The next day, business in the inn is brisk, as many visitors, unable to restrain their curiosity, come to gawk at Gandalf’s party. Many people ask Frodo whether he has written his memoirs yet. Finally, the Company sets off. Gandalf tells the hobbits that he will not accompany them to the Shire. His horse, Shadowfax, makes a leap, and Gandalf is gone. Frodo remarks that it feels as though he is falling asleep again, his adventures now over.

Analysis — Chapters 6–7

One complaint that readers of The Lord of the Rings sometimes make is that the denouement—the portion of the narrative following the climax—seems excessively long. Indeed, five full chapters follow Frodo and Sam’s successful completion of the quest at the Cracks of Doom. This lengthy coda, however, highlights the important fact that The Return of the King cannot be considered an individual work, separate from the other two volumes of The Lord of the Rings; together, they form a single novel and narrative. Given the extraordinary length of the novel as a whole and the height of its climax, an exceptionally long coda is not out of line with the rest of Tolkien’s work.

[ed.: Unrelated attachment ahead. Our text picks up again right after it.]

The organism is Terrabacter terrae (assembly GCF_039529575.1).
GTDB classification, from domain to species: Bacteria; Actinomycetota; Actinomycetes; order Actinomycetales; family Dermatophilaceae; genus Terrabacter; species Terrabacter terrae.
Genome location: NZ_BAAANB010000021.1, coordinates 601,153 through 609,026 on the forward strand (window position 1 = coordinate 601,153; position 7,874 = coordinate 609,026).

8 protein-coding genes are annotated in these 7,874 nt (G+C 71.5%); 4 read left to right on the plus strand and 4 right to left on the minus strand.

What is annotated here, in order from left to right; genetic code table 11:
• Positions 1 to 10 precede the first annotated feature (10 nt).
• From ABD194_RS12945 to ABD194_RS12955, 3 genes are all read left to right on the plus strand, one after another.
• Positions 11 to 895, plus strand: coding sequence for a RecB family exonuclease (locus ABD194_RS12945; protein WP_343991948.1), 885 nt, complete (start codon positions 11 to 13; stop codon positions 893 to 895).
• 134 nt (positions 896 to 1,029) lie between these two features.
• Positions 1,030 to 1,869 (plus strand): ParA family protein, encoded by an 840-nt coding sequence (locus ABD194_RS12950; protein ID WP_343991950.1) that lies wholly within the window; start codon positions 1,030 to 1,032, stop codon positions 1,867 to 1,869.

Furthermore, Tolkien does not use the remaining chapters only to tie up loose ends, but also to show the fulfillment of the images and themes he has introduced throughout The Lord of the Rings and The Silmarillion as a whole. The gradual return of the Company to the Shire frames the narrative, revisiting many characters and locales we have seen before. The Fellowship almost literally retraces its steps from The Fellowship of the Ring and The Two Towers in reverse order, giving us a chance to glimpse how these people and places have changed now that the burden of Sauron’s evil has been lifted from Middle-earth. The town of Bree, for instance, is a far cry from the dark, suspicious, somewhat rough border town it once was. Whereas Frodo was earlier an object of great suspicion, especially after his accidental wearing of the Ring in the tavern in Book I, now he is the object only of great admiration and wonder, with throngs of people asking if he has written his memoirs yet.

Tolkien’s inclusion of the idea of Bilbo’s and Frodo’s respective memoirs adds an interesting twist to the narrative structure of the novel. Tolkien implies, though he does not overtly say, that these memoirs form his source material for The Hobbit and The Lord of the Rings. As such, the author suggests that the mythology he has recorded is not his own modern creation, but a much older set of lore he has merely retold. This sense that the story of The Lord of the Rings existed before Tolkien’s retelling connects the novel to the ancient mythological tradition, seemingly linking it to a narrative and a world that precede our own time.